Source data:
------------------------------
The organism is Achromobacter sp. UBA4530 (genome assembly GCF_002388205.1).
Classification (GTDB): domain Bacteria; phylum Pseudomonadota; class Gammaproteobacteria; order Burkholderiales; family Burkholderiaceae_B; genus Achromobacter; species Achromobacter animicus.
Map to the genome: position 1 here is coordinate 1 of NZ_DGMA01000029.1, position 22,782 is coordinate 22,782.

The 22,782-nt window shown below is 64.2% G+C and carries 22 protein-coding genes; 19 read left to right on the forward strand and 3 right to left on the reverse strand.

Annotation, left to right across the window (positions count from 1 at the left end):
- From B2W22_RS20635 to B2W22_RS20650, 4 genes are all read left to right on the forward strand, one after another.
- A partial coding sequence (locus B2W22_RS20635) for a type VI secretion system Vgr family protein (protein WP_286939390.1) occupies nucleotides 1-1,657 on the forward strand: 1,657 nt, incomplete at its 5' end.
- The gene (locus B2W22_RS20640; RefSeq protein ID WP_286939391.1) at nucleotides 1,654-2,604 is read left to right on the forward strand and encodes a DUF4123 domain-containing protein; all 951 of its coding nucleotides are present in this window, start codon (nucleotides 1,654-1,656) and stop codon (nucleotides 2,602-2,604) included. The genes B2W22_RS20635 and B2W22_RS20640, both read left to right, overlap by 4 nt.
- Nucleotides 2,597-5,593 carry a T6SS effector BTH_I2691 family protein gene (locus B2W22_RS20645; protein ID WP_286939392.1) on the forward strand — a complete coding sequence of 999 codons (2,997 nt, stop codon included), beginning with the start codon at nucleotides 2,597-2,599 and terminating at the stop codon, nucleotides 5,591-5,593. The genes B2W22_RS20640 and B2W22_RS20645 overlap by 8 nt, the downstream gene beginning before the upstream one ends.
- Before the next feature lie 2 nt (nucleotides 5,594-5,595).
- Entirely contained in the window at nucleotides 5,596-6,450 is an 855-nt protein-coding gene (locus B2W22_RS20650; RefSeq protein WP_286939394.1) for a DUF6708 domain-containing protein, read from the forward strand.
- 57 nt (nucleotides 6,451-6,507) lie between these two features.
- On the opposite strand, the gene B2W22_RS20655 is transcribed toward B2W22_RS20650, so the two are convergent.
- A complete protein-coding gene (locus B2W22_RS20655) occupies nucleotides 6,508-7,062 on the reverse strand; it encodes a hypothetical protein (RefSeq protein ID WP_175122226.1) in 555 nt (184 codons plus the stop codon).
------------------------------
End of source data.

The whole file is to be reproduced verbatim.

The organism is Achromobacter sp. UBA4530 (genome assembly GCF_002388205.1).
Classification (GTDB): domain Bacteria; phylum Pseudomonadota; class Gammaproteobacteria; order Burkholderiales; family Burkholderiaceae_B; genus Achromobacter; species Achromobacter animicus.
Map to the genome: position 1 here is coordinate 1 of NZ_DGMA01000029.1, position 22,782 is coordinate 22,782.

The 22,782-nt window shown below is 64.2% G+C and carries 22 protein-coding genes; 19 read left to right on the forward strand and 3 right to left on the reverse strand.

Annotation, left to right across the window (positions count from 1 at the left end):
- From B2W22_RS20635 to B2W22_RS20650, 4 genes are all read left to right on the forward strand, one after another.
- A partial coding sequence (locus B2W22_RS20635) for a type VI secretion system Vgr family protein (protein WP_286939390.1) occupies nucleotides 1-1,657 on the forward strand: 1,657 nt, incomplete at its 5' end.
- The gene (locus B2W22_RS20640; RefSeq protein ID WP_286939391.1) at nucleotides 1,654-2,604 is read left to right on the forward strand and encodes a DUF4123 domain-containing protein; all 951 of its coding nucleotides are present in this window, start codon (nucleotides 1,654-1,656) and stop codon (nucleotides 2,602-2,604) included. The genes B2W22_RS20635 and B2W22_RS20640, both read left to right, overlap by 4 nt.
- Nucleotides 2,597-5,593 carry a T6SS effector BTH_I2691 family protein gene (locus B2W22_RS20645; protein ID WP_286939392.1) on the forward strand — a complete coding sequence of 999 codons (2,997 nt, stop codon included), beginning with the start codon at nucleotides 2,597-2,599 and terminating at the stop codon, nucleotides 5,591-5,593. The genes B2W22_RS20640 and B2W22_RS20645 overlap by 8 nt, the downstream gene beginning before the upstream one ends.
- Before the next feature lie 2 nt (nucleotides 5,594-5,595).
- Entirely contained in the window at nucleotides 5,596-6,450 is an 855-nt protein-coding gene (locus B2W22_RS20650; RefSeq protein WP_286939394.1) for a DUF6708 domain-containing protein, read from the forward strand.
- 57 nt (nucleotides 6,451-6,507) lie between these two features.
- On the opposite strand, the gene B2W22_RS20655 is transcribed toward B2W22_RS20650, so the two are convergent.
- A complete protein-coding gene (locus B2W22_RS20655) occupies nucleotides 6,508-7,062 on the reverse strand; it encodes a hypothetical protein (RefSeq protein ID WP_175122226.1) in 555 nt (184 codons plus the stop codon).